The primary use of the papaya is as an edible fruit. It is usually eaten raw, without the skin or seeds. The unripe green fruit of papaya can be eaten cooked usually in curries, salads and stews. It is a small unbranched tree, the single stem growing to 5-10 m tall, with the spirally arranged leaves confined to the top of the trunk; the lower trunk is conspicuously scarred with the leaf scars of where older leaves and fruit were borne. The leaves are large, 50-70 cm diameter, deeply palmately lobed with 7 lobes. The flowers, similar to the flowers of the Frangipani, are produced in the axils of the leaves, maturing into the large 15-45 cm long, 10-30 cm diameter fruit. The fruit is ripe when it feels soft (like a ripe avocado or a bit softer) and its skin has attained an amber to orange hue. Papaya are also know as papoyas in Japan.
Papaya is rich in an enzyme called papain (a protease which is useful in tenderizing meat) and other proteins. Its utility is in breaking down the tough meat fibers. Papaya enzyme is also marketed in tablet form to remedy digestive problems. Women in India and Sri Lanka and other parts of the world have long used papaya as a folk remedy for contraception and abortion. Medical research in animals has confirmed the contraceptive and abortifacient capability of papaya, and also found that papaya seeds have contraceptive effects in adult male langur monkeys, possibly in adult male humans as well. Unripe papaya is especially effective, in large amounts or high doses. Papaya is not teratogenic and will not cause miscarriage in small, ripe amounts. Phytochemicals in papaya may suppress the effects of progesterone.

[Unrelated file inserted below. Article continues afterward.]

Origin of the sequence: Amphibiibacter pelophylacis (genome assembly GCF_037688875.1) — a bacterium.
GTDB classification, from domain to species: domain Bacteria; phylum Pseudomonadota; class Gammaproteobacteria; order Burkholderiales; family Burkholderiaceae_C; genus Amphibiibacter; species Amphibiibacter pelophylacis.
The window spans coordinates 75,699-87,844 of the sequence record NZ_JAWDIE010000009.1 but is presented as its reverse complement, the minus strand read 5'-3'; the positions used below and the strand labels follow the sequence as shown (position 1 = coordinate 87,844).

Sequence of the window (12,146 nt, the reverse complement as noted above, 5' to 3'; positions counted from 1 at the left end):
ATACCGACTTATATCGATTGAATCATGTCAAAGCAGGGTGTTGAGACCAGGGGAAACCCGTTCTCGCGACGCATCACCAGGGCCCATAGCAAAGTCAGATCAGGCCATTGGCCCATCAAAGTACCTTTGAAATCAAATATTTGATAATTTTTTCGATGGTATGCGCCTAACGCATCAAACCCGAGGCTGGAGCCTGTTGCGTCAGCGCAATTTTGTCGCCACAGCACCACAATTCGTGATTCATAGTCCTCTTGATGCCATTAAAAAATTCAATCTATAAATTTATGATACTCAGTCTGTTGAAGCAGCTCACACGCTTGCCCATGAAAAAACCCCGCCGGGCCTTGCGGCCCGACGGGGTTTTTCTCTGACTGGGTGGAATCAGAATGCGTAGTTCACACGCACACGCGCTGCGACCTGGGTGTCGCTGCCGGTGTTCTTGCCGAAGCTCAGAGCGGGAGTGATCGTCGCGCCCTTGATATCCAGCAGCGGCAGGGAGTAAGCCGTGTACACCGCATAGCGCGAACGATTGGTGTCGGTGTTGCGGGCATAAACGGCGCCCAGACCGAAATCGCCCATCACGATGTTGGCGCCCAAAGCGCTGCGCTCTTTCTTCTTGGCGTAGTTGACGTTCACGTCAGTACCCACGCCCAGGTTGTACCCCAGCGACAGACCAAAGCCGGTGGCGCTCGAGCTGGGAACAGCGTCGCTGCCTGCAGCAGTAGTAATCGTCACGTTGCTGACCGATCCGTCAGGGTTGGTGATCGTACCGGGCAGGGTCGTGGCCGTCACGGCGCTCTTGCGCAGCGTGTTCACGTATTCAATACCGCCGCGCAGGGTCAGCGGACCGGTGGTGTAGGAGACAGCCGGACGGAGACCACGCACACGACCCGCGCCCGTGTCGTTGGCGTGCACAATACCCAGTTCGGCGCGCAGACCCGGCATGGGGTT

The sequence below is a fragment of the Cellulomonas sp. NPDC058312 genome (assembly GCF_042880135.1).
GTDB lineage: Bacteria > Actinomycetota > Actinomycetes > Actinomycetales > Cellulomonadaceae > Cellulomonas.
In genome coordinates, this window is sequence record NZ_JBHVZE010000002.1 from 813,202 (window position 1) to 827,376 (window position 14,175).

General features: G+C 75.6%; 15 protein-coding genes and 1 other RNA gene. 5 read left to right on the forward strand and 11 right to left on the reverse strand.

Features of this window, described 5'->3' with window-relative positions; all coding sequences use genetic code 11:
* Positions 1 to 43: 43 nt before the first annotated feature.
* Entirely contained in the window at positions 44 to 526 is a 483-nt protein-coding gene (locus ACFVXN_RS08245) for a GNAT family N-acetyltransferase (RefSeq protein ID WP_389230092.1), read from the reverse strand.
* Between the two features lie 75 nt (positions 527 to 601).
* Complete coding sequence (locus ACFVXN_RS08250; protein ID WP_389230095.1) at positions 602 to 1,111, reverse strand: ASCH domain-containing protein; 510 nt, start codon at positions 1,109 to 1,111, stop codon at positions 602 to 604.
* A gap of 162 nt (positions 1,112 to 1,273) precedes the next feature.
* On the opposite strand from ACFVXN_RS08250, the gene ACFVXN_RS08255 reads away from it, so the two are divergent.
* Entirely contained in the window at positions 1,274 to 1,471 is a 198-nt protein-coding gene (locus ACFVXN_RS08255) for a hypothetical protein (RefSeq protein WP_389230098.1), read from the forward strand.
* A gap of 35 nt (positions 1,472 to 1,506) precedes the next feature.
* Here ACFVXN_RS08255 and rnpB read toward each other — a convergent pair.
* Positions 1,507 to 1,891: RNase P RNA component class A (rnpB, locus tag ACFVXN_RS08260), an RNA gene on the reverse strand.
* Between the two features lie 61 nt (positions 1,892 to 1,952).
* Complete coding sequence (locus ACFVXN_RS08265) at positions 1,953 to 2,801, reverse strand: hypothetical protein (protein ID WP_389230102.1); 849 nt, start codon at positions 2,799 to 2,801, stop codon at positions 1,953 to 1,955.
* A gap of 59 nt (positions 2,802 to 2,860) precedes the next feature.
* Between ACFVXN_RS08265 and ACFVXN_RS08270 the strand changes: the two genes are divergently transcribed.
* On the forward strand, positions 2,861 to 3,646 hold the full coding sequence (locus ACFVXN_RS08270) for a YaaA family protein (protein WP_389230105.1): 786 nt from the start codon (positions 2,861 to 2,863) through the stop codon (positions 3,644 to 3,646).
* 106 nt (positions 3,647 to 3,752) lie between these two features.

The black seeds are edible, and have a sharp, spicy taste. They are sometimes ground up and used as a substitute for black pepper. In some parts of Asia the young leaves of papaya are steamed and eaten like spinach.